Intraneuronal Aβ causes the onset of early Alzheimer's disease-related cognitive deficits in transgenic mice

Lauren M. Billings, Salvatore Oddo, Kim N. Green, James L. McGaugh, Frank M. LaFerla

Research output: Contribution to journalArticle

895 Scopus citations

Abstract

Progressive memory loss and cognitive dysfunction are the hallmark clinical features of Alzheimer's disease (AD). Identifying the molecular triggers for the onset of AD-related cognitive decline presently requires the use of suitable animal models, such as the 3xTg-AD mice, which develop both amyloid and tangle pathology. Here, we characterize the onset of learning and memory deficits in this model. We report that 2-month-old, prepathologic mice are cognitively unimpaired. The earliest cognitive impairment manifests at 4 months as a deficit in long-term retention and correlates with the accumulation of intraneuronal Aβ in the hippocampus and amygdala. Plaque or tangle pathology is not apparent at this age, suggesting that they contribute to cognitive dysfunction at later time points. Clearance of the intraneuronal Aβ pathology by immunotherapy rescues the early cognitive deficits on a hippocampal-dependent task. Reemergence of the Aβ pathology again leads to cognitive deficits. This study strongly implicates intraneuronal Aβ in the onset of cognitive dysfunction.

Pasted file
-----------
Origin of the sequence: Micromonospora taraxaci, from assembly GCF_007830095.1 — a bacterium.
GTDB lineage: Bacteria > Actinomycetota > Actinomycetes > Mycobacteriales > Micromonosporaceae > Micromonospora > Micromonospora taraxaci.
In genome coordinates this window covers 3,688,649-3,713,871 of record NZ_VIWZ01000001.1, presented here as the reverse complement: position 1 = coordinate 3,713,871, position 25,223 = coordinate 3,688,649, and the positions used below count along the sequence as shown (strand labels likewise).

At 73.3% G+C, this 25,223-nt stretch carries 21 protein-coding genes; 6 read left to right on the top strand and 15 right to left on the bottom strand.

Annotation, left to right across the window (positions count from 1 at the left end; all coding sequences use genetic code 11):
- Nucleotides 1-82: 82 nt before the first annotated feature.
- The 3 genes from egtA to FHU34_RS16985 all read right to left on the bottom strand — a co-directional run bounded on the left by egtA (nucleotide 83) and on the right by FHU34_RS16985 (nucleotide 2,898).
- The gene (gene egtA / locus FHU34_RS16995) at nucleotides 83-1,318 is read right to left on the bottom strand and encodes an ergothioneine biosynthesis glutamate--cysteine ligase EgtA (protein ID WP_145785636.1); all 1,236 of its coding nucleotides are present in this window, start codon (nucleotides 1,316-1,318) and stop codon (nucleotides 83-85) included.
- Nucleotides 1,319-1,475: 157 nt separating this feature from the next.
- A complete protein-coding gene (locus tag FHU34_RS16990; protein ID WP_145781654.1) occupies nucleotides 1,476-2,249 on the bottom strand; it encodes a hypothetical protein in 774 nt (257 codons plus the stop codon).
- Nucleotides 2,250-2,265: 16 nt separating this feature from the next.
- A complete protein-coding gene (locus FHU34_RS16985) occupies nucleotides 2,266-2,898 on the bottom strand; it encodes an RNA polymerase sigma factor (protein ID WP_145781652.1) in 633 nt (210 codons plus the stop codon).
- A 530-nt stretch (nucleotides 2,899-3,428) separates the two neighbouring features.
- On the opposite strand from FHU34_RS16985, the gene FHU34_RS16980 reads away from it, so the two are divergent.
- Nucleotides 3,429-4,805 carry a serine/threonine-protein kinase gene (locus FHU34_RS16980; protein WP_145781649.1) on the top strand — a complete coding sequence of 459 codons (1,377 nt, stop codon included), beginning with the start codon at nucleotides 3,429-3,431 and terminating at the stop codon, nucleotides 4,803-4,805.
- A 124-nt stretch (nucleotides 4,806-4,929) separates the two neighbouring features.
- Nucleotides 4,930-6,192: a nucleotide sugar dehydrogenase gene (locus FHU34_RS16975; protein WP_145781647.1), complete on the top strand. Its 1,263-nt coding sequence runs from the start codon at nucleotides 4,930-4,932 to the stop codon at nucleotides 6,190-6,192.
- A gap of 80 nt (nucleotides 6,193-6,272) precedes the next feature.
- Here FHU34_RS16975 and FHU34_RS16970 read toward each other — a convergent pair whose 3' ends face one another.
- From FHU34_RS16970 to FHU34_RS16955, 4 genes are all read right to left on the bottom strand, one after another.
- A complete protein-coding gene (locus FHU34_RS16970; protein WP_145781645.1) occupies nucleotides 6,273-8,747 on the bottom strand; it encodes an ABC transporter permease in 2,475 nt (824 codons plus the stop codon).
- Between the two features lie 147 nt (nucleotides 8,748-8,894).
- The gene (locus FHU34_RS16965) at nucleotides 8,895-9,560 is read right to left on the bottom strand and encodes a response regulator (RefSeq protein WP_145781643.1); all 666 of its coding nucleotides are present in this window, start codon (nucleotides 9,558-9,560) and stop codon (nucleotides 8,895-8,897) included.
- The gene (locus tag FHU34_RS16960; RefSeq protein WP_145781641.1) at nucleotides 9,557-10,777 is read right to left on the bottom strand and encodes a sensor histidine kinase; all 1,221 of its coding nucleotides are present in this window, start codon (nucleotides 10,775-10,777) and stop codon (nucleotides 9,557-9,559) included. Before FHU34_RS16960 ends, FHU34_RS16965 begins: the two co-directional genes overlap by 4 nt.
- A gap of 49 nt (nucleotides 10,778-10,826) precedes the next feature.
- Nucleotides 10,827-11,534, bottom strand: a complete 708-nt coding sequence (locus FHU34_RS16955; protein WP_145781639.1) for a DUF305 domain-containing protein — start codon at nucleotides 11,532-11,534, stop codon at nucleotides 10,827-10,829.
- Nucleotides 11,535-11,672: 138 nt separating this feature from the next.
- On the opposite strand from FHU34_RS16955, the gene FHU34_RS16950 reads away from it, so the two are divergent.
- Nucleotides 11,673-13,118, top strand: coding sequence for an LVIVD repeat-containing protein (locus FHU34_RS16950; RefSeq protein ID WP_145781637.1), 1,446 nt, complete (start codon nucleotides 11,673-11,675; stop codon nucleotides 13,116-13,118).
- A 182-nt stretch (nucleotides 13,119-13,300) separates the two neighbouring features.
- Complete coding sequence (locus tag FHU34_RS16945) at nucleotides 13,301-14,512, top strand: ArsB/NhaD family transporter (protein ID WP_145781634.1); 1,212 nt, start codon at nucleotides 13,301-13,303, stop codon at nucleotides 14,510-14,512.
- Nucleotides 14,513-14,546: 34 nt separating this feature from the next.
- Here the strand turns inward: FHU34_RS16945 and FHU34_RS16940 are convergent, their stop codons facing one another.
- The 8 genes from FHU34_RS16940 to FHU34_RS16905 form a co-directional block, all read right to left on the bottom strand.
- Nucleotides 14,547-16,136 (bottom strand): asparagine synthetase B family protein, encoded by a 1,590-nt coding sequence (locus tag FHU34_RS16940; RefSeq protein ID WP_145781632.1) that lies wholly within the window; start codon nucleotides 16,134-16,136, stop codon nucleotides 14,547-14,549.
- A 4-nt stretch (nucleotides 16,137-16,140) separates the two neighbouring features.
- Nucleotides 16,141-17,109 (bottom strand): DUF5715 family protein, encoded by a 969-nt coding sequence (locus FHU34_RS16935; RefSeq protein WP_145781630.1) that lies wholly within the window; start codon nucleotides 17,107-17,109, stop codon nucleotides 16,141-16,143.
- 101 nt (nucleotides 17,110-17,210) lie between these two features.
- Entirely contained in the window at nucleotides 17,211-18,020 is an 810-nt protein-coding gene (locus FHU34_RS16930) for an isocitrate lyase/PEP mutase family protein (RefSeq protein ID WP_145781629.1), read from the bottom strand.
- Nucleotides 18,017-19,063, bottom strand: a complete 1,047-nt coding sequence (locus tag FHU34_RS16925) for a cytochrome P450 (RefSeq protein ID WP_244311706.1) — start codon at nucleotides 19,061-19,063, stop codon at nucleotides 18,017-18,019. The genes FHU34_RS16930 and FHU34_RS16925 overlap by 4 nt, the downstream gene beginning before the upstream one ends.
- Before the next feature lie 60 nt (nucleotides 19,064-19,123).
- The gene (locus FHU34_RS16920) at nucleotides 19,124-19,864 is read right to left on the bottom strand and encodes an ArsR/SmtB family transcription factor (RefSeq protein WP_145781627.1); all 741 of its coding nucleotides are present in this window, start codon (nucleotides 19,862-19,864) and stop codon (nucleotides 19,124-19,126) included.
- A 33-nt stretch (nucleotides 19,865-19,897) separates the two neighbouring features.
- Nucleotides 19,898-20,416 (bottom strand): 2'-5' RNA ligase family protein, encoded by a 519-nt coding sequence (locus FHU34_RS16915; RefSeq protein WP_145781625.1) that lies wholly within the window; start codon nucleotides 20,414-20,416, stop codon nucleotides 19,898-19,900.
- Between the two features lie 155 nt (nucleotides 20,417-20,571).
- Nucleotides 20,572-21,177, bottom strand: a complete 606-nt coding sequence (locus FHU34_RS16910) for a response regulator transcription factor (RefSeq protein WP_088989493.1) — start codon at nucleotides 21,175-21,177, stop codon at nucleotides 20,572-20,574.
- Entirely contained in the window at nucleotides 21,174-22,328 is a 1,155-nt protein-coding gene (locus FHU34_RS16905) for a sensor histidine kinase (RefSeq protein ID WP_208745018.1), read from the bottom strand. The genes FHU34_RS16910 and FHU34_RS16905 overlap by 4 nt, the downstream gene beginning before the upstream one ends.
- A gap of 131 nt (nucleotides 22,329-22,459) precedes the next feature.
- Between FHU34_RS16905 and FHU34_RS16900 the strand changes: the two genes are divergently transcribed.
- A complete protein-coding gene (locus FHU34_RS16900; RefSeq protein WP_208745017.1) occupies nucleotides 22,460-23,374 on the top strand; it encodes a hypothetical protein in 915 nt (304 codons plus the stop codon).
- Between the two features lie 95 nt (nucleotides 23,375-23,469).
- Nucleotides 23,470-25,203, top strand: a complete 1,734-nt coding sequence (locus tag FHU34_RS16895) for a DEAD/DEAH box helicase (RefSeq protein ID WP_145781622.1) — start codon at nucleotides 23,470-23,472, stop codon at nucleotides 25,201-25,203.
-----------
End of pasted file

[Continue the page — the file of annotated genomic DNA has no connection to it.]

Original languageEnglish (US)
Pages (from-to)675-688
Number of pages14
JournalNeuron
Volume45
Issue number5
DOIs
StatePublished - Mar 3 2005

ASJC Scopus subject areas

  • Neuroscience(all)

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